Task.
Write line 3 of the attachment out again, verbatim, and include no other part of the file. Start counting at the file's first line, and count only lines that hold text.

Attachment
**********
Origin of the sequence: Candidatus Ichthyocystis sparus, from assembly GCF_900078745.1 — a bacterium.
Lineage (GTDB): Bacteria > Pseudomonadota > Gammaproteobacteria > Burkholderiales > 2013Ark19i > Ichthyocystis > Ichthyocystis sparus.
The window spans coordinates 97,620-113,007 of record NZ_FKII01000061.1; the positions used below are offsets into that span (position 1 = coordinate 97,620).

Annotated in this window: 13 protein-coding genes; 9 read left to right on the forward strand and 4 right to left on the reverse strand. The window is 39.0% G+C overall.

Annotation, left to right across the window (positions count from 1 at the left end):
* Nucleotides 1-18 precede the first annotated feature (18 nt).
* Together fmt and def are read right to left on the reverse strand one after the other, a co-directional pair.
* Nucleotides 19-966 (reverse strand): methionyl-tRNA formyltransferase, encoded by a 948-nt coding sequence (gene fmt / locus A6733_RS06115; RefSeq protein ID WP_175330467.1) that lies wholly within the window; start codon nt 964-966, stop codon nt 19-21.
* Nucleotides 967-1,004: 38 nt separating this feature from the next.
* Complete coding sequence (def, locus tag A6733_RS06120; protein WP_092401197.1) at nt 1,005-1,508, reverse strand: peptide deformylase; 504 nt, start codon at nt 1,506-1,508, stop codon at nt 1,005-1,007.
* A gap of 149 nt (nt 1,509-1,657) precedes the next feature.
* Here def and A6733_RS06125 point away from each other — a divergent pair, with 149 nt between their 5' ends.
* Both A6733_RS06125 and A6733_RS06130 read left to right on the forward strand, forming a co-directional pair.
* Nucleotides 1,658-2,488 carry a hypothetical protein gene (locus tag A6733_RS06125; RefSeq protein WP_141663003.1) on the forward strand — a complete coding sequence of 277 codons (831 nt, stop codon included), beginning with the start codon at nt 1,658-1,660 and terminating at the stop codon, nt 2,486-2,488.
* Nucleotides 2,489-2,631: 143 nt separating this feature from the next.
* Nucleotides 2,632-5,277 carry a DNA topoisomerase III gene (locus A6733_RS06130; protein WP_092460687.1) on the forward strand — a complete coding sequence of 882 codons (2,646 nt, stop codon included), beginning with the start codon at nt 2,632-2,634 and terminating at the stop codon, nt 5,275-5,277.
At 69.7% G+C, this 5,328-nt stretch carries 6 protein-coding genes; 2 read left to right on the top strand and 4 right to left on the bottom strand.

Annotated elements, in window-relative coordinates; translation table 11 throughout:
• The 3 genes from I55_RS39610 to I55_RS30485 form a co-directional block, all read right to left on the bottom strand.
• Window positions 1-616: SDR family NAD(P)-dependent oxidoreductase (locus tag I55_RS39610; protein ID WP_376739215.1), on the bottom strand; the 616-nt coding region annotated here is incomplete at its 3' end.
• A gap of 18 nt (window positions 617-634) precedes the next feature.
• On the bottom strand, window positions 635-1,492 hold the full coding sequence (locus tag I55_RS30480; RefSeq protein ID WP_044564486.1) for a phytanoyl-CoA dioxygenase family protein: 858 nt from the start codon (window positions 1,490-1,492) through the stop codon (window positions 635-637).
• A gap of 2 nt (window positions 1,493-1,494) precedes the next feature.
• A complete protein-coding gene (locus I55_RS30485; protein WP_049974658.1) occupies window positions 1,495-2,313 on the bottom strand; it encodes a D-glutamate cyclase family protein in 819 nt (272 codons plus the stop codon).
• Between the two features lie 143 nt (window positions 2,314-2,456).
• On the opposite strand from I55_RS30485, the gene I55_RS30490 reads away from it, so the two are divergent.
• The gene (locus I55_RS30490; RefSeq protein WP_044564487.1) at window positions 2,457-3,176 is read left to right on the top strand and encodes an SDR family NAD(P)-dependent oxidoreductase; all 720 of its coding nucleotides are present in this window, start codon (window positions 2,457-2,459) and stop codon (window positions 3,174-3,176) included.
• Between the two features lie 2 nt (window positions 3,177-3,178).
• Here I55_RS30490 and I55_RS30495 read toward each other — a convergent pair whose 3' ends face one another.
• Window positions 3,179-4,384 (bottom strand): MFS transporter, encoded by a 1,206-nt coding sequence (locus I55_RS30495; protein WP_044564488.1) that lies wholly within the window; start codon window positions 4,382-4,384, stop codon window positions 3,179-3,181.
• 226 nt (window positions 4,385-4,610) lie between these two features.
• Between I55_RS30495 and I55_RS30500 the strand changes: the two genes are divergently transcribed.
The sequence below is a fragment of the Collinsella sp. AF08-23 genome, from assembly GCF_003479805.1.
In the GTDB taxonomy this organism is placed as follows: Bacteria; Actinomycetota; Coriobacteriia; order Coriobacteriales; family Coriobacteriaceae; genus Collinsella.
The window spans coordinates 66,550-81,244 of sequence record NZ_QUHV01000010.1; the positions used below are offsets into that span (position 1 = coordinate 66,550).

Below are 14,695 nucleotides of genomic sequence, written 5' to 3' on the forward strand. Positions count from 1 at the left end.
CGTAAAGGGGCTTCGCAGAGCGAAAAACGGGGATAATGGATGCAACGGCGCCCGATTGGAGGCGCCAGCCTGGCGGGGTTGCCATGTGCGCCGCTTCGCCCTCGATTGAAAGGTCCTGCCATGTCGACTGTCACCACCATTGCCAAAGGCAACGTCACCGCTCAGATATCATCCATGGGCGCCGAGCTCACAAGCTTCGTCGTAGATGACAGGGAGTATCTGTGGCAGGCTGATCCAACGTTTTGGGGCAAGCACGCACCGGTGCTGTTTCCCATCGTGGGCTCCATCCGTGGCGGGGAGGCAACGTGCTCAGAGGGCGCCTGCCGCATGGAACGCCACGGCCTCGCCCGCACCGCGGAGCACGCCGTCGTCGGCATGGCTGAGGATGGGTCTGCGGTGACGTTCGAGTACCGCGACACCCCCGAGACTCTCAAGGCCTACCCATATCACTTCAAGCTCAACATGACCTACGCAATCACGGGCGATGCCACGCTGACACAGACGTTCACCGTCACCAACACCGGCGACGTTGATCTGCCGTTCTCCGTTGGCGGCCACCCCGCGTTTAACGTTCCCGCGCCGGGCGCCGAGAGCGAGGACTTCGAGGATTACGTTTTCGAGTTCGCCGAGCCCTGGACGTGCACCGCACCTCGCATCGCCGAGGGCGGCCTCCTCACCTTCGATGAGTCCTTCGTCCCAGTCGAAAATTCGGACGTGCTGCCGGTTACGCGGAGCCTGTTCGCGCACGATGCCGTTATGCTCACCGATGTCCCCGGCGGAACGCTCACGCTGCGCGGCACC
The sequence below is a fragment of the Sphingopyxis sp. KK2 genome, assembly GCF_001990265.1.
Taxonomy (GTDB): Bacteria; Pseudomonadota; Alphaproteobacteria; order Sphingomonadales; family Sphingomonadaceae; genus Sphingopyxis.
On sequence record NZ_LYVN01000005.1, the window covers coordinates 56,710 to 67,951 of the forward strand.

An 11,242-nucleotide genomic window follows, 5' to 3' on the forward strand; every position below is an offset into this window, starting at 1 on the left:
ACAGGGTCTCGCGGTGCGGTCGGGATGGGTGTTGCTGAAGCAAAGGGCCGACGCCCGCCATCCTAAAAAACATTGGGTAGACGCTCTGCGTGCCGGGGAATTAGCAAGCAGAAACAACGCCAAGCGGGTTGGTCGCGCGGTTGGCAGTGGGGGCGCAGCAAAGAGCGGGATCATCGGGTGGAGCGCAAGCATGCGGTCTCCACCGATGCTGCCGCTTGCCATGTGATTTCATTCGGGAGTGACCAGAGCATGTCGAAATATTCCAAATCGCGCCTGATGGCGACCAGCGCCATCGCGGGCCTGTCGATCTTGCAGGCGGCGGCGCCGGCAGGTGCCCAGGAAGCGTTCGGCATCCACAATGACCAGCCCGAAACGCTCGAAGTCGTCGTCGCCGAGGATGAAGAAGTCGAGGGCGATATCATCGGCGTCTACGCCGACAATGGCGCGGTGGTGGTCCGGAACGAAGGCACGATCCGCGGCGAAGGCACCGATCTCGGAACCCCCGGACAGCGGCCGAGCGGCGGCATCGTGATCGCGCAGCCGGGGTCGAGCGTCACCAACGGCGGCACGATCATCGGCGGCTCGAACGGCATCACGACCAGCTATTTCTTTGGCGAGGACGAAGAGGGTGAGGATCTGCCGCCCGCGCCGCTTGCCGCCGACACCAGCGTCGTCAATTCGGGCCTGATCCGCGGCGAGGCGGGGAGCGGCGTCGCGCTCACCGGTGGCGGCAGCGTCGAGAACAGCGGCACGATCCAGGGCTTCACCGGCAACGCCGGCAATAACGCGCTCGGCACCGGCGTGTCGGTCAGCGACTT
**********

The window spans coordinates 97,620-113,007 of record NZ_FKII01000061.1; the positions used below are offsets into that span (position 1 = coordinate 97,620).